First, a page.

Developing a Workforce for Foxconn Mega-Project

In a special three-part series in the Milwaukee business journal AGC of Greater Milwaukee president and other construction professionals detail strategies on recruiting and building the construction work force.

Workforce diversity is a focal point in the series and, with the guidance of AGC, recruiting more minorities is a priority for the construction industry’s Building Industry Group Skilled Trades Employment Program (BIG STEP). The opportunities in Racine with the Foxconn project has spurred BIG STEP to expand to Racine County and open training centers at Gateway Technical College’s Racine Campus. The program is focused on the recruitment and development of African Americans, Latinos and women. According to Mark Kessenich, President and CEO of BIG STEP “we want to make sure the programs in place, the systems in place, are actively seeking to bring new folks into the industry who haven’t had the opportunity, or didn’t think they had the opportunity”.

The Foxconn project is not only exciting because of the jobs it will initially create with the building of its facilities but in all the projects that follow. Mike Fabisak, discusses further, “Foxconn serves as the initiating development, but when you think about what will come as some of the consequential building – the vendors, the infrastructure, retail, possibly residential – I think this transforms the whole area”

Read the three-part special report here.

Learn more about the Foxconn project here.

Learn more about WRTP BIG STEP here.

U.S. adds 313,000 jobs in February in biggest gain in a year and a half

The numbers: The U.S. added 313,000 new jobs in February, the biggest gain in a year and a half and clear evidence that a strong economy has plenty of room to run.

The increase in hiring easily blew past the 222,000 forecast of economists polled by MarketWatch. Job gains in January and December were also much stronger than initially reported.

Despite the big increase in hiring, wage growth did not keep up. Hourly pay rose 4 cents to $26.75 an hour, but the yearly increase in wages tapered off. The 12-month increase in pay slipped to 2.6% from a revised 2.8% in January.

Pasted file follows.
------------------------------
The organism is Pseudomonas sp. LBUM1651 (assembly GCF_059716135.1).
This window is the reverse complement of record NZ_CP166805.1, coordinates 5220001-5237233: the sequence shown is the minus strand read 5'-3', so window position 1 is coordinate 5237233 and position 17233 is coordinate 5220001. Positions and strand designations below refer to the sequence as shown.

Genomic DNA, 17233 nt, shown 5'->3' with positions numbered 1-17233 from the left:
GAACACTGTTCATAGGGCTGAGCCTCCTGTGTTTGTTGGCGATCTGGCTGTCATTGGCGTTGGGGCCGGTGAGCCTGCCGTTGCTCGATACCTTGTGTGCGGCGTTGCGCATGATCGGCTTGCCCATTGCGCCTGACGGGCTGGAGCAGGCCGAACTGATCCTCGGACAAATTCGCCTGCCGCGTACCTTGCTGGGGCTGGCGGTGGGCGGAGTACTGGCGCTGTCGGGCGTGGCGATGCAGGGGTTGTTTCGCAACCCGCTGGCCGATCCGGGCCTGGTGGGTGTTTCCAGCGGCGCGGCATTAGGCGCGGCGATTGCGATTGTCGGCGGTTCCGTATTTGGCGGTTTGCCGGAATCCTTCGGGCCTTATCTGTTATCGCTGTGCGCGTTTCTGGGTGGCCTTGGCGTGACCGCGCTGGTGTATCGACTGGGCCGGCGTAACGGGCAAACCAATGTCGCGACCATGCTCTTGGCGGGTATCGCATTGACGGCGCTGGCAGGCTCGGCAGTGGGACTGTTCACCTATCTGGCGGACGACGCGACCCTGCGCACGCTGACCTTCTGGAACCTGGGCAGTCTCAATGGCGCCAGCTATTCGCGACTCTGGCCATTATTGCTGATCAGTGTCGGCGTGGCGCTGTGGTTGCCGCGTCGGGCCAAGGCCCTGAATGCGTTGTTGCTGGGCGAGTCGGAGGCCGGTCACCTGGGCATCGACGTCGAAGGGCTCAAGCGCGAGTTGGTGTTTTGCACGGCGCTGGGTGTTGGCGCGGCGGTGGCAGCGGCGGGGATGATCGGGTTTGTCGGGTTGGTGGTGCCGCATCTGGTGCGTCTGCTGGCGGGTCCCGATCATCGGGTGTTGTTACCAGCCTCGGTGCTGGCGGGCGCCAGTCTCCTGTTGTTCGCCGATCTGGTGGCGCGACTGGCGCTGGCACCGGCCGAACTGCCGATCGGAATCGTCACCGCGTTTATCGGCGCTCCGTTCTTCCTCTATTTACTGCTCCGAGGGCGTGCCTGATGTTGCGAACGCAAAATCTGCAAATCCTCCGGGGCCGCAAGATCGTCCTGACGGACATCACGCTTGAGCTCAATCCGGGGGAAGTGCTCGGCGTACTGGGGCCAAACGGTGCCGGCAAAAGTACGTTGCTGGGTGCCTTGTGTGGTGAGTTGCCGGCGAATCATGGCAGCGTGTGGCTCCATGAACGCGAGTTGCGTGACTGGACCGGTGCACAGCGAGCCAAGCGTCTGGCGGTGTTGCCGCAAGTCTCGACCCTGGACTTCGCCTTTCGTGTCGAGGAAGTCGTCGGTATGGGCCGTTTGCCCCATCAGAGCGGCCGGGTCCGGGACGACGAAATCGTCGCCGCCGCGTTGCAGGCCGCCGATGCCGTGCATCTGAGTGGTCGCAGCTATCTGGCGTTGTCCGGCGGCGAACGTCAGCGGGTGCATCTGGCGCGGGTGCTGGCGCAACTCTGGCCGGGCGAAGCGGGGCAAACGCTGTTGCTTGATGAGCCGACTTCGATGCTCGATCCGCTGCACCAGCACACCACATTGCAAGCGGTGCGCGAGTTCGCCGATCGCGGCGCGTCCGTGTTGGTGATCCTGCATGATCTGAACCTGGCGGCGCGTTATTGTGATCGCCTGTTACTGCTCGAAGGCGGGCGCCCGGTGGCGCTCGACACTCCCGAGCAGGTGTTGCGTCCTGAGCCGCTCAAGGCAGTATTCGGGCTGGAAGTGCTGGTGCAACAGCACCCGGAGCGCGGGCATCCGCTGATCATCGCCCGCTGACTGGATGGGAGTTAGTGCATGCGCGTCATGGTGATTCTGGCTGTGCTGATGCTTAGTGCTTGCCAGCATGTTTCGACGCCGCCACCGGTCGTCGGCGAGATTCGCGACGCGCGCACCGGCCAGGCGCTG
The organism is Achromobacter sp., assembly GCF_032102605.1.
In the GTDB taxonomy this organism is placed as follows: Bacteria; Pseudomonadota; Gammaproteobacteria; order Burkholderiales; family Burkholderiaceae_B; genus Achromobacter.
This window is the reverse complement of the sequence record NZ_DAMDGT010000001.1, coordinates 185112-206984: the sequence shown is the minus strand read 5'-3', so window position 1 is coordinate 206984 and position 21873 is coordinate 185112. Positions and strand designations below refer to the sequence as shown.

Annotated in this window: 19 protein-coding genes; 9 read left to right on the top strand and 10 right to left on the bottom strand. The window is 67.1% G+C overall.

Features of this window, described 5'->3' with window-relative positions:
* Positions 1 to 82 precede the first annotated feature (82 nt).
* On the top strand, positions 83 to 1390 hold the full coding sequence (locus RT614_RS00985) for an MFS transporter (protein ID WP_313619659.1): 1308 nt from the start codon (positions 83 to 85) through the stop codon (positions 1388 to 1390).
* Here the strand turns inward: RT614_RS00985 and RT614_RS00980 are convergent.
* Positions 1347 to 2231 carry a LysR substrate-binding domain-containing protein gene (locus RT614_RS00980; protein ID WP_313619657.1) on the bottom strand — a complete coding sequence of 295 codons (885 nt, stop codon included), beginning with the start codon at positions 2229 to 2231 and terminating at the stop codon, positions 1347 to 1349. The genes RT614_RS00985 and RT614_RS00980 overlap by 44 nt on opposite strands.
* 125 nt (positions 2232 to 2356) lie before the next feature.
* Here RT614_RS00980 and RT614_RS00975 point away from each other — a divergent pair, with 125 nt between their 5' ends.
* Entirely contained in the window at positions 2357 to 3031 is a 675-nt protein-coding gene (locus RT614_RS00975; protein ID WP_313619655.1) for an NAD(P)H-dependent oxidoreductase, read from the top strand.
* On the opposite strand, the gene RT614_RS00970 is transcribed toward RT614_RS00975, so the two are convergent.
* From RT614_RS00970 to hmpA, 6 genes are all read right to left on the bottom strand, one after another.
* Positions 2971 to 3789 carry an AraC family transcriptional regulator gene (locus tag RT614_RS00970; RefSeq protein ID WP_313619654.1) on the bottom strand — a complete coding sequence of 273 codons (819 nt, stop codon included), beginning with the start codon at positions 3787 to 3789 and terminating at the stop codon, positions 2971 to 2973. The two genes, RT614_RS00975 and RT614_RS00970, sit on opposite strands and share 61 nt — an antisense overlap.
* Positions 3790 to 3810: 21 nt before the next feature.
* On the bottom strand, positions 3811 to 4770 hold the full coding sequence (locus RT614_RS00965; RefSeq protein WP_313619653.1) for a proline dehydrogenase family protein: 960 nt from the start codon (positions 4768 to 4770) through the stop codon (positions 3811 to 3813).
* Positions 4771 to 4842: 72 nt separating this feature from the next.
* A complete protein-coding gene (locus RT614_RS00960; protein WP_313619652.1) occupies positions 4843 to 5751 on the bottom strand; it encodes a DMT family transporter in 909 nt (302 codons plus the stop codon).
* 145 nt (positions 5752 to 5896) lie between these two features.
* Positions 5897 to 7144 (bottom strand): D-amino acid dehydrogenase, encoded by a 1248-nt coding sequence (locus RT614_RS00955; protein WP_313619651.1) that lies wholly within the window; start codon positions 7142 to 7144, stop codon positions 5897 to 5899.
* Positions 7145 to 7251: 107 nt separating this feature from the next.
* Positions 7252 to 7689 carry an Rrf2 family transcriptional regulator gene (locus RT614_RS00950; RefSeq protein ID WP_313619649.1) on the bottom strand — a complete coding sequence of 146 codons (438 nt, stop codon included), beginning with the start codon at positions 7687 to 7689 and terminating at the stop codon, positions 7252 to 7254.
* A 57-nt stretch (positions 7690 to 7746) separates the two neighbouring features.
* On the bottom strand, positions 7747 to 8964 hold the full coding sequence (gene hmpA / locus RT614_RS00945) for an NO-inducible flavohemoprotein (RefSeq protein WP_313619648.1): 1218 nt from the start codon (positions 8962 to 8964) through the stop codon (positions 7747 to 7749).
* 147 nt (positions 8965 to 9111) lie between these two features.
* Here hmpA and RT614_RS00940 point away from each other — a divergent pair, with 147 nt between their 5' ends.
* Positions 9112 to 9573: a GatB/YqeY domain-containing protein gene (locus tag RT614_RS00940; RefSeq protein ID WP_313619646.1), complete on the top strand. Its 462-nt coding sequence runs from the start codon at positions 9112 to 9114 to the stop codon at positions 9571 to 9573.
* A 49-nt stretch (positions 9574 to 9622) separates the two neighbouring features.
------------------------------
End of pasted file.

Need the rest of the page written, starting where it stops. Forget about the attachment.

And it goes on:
Still, the strong report makes it a virtual lock the Federal Reserve will raise interest rates when senior officials meet this month.

What happened: Warmer weather helped to boost hiring almost across the board in February after a harsh spell in January briefly kept thousands of people at home.

Construction companies hired 61,000 people to mark the biggest increase in 11 years. Retailers added 50,000 jobs, as did professional-oriented businesses. And manufacturers filled 31,000 positions.

Workers also put more time in on the job, reversing a weather-induced decline in the first month of the year.

What’s more, the economy added 54,000 more jobs in January and December than previously reported. Altogether, the economy has gained an average of 242,000 new jobs in the past three months. That’s much stronger than the 182,000 monthly average in 2017.

Yet even as the unemployment rate falls and firms complain more loudly about a shortage of skilled workers, they still aren’t really laying out the red carpet for new or old employees.

The amount a worker earns per hour has been rising gradually in the past few years, but wage gains still trail the 3% to 4% annual increases that typically prevail at the height of an economic boom.

Big picture: The modest growth in wages in February is likely to tamp down, at least for awhile, Wall Street worries about rising pay leading to higher inflation. A surge in pay in January helped ignite….

Full Article Here

Jake Jorgensen, VJS Partner and Project Manager, appointed as Chair of the AGC National CLC

VJS Construction Services is helping to lead the commercial construction industry forward!

Jake Jorgensen, VJS Partner and Project Manager, has been appointed to a one-year term as Chair of the Associated General Contractors (AGC) National Construction Leadership Council (CLC).

Jake’s dedication is an example of the leadership and engagement we have come to rely upon in from our local contractors, and his presence at the National level will be a great showcase for southeastern Wisconsin.

In this new position, Jake intends to focus on the AGC’s student chapters and student involvement. In a recent news release, he was quoted as saying, “I would like to help those involved in the AGC CLC to continue learning and honing their skills. I am glad that the AGC CLC can serve as a channel for this growth.”

His efforts were on display recently as he was a panelist before 260 attendees at the student chapter meeting at the AGC of America’s National Convention, where he and fellow speakers discussed Early Career Development.

To learn more about the local and national CLC Chapters, contact Nathan Jurowski, at or (414) 778-4100.